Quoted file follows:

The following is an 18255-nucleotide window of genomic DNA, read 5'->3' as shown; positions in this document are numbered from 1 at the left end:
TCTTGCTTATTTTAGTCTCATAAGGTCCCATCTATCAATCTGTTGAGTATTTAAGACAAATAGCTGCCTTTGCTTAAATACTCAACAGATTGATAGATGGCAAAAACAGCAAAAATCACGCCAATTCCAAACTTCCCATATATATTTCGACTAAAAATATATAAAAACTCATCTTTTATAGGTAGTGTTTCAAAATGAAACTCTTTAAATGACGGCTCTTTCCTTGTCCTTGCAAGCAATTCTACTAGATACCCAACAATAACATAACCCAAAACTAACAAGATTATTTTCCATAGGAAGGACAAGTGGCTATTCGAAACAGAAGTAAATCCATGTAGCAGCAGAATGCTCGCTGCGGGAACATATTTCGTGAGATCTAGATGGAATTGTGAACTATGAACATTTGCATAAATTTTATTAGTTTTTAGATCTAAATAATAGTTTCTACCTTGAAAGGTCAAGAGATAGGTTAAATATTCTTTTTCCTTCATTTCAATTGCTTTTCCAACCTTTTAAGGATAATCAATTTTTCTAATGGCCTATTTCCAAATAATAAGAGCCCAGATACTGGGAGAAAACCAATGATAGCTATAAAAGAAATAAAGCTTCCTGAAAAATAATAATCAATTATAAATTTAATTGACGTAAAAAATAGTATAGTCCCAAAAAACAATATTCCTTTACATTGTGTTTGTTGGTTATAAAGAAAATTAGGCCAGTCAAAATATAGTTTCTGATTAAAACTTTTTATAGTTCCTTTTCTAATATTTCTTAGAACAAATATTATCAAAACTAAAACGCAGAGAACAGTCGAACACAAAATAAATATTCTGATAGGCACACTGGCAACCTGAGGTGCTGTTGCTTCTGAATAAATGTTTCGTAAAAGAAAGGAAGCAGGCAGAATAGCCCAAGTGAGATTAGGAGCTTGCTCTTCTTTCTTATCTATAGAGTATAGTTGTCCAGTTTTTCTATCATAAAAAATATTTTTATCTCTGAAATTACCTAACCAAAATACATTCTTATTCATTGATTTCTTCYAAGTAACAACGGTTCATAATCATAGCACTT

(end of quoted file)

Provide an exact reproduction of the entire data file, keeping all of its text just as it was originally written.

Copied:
The following is an 18255-nucleotide window of genomic DNA, read 5'->3' as shown; positions in this document are numbered from 1 at the left end:
TCTTGCTTATTTTAGTCTCATAAGGTCCCATCTATCAATCTGTTGAGTATTTAAGACAAATAGCTGCCTTTGCTTAAATACTCAACAGATTGATAGATGGCAAAAACAGCAAAAATCACGCCAATTCCAAACTTCCCATATATATTTCGACTAAAAATATATAAAAACTCATCTTTTATAGGTAGTGTTTCAAAATGAAACTCTTTAAATGACGGCTCTTTCCTTGTCCTTGCAAGCAATTCTACTAGATACCCAACAATAACATAACCCAAAACTAACAAGATTATTTTCCATAGGAAGGACAAGTGGCTATTCGAAACAGAAGTAAATCCATGTAGCAGCAGAATGCTCGCTGCGGGAACATATTTCGTGAGATCTAGATGGAATTGTGAACTATGAACATTTGCATAAATTTTATTAGTTTTTAGATCTAAATAATAGTTTCTACCTTGAAAGGTCAAGAGATAGGTTAAATATTCTTTTTCCTTCATTTCAATTGCTTTTCCAACCTTTTAAGGATAATCAATTTTTCTAATGGCCTATTTCCAAATAATAAGAGCCCAGATACTGGGAGAAAACCAATGATAGCTATAAAAGAAATAAAGCTTCCTGAAAAATAATAATCAATTATAAATTTAATTGACGTAAAAAATAGTATAGTCCCAAAAAACAATATTCCTTTACATTGTGTTTGTTGGTTATAAAGAAAATTAGGCCAGTCAAAATATAGTTTCTGATTAAAACTTTTTATAGTTCCTTTTCTAATATTTCTTAGAACAAATATTATCAAAACTAAAACGCAGAGAACAGTCGAACACAAAATAAATATTCTGATAGGCACACTGGCAACCTGAGGTGCTGTTGCTTCTGAATAAATGTTTCGTAAAAGAAAGGAAGCAGGCAGAATAGCCCAAGTGAGATTAGGAGCTTGCTCTTCTTTCTTATCTATAGAGTATAGTTGTCCAGTTTTTCTATCATAAAAAATATTTTTATCTCTGAAATTACCTAACCAAAATACATTCTTATTCATTGATTTCTTCYAAGTAACAACGGTTCATAATCATAGCACTT